MILLARE: Praying for the souls in Purgatory
December 14, 2021
Why should we pray for the dead? If they are already in heaven, they do not need our prayers. On the contrary, we need their intercession. If someone is eternally damned in hell, our prayers will not help them either. Praying for the dead implies that there is some need that our intercessions can resolve for those who have died.
The Scripture passage often cited in favor of the Church’s practice of praying for the dead is 2 Maccabees 12:44-46: “For if He were not expecting the fallen to rise again, it would have been superfluous and foolish to pray for the dead. But if He did this with a view to the splendid reward that awaits those who had gone to rest in godliness, it was a holy and pious thought. Thus He made atonement for the dead that they might be absolved from their sin.”
Judas Maccabeus and his followers prayed for the dead and collected money so that a sacrifice might be offered for them in the temple. The Church continues this practice with the celebration of every Mass whereby the Church prays for all of the living and all of the dead.
Following the Solemnity of All Saints on Nov. 1, the Church celebrates the Feast of All Souls on Nov. 2 to focus the Church’s intercession upon the members of the Church who have died and are not yet “part of that number” when “the saints go marching in.” The Feasts of All Saints and All Souls highlights a central mark of the Church: unity or communion.
The Church is made up of a communion of women, men and children as part of the Church militant on earth, the Church suffering in Purgatory, and the Church triumphant in heaven. In light of this communion of the members of the Body of Christ, we can pray for the living and the dead and we can ask for the intercession of those who experience the beatific communion we are made for.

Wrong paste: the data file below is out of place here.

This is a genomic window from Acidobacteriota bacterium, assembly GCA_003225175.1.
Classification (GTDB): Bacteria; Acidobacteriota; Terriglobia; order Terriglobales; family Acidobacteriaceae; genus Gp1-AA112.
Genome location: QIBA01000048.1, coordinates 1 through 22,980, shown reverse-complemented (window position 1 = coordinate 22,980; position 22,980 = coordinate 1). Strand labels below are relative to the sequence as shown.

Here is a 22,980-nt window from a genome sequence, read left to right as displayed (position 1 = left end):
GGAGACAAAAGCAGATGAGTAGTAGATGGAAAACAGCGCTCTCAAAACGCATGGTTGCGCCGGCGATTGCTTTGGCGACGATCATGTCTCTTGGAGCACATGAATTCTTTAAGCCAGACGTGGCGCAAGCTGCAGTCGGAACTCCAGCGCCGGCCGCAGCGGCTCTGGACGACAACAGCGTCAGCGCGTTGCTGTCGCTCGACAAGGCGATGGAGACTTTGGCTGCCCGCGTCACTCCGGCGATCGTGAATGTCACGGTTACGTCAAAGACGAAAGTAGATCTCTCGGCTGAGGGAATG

The Church has consistently affirmed the doctrine of Purgatory and the importance of praying for the souls in Purgatory. According to Vatican II’s Dogmatic Constitution on the Church, Lumen gentium, the “pilgrim Church from the very first ages of the Christian religion has cultivated with great piety the more of the dead” and has also “offered suffrages for them” (§50). We should never cease to pray for our deceased loved ones.
Throughout the month of November, we pull out a box of prayer cards that we have collected over the years of deceased family members, friends, or co-workers, and as a family, we remember the dead in our prayers.
We do this because Pope Benedict XVI has exhorted the faithful to remember “the importance of prayers for the dead, especially offering of the Mass for them, so that once purified, they can come to the beatific vision of God” (Sacramentum Caritatis §32). The prayers, the Masses, or the acts of penance/charity that we offer up for the faithful departed may lead to the reception of the great gift that the Father in His mercy desires to bestow upon all his children: eternal life.
Purgatory is the antechamber of heaven. Colloquially, Purgatory is simply heaven’s front porch. The traditional imagery depicting Purgatory utilizes fire, which implies that Purgatory will involve pain. In St. Paul’s Letter to the Corinthians he reminds us that “the person will be saved, but only through fire” (1 Cor 3:15).
We can better understand the pain of Purgatory if we understand it in terms of love. When a person is separated from a beloved family member, a spouse, a sibling, or a close friend, they have undoubtedly experienced a temporary pain because of the separation. Or think of the pain when you receive a text informing you that your flight has been delayed again. The pain ceases when you are with your loved one or your plane finally reaches its destination — and typically, there is much rejoicing!
Throughout the month of November, take time with your family and friends to remember and pray for the dead at Mass and in your personal prayer. Above all, hope in Lord with persistent vigilant joy.
Roland Millare, STD, is an adjunct professor of Theology at the University of St. Thomas.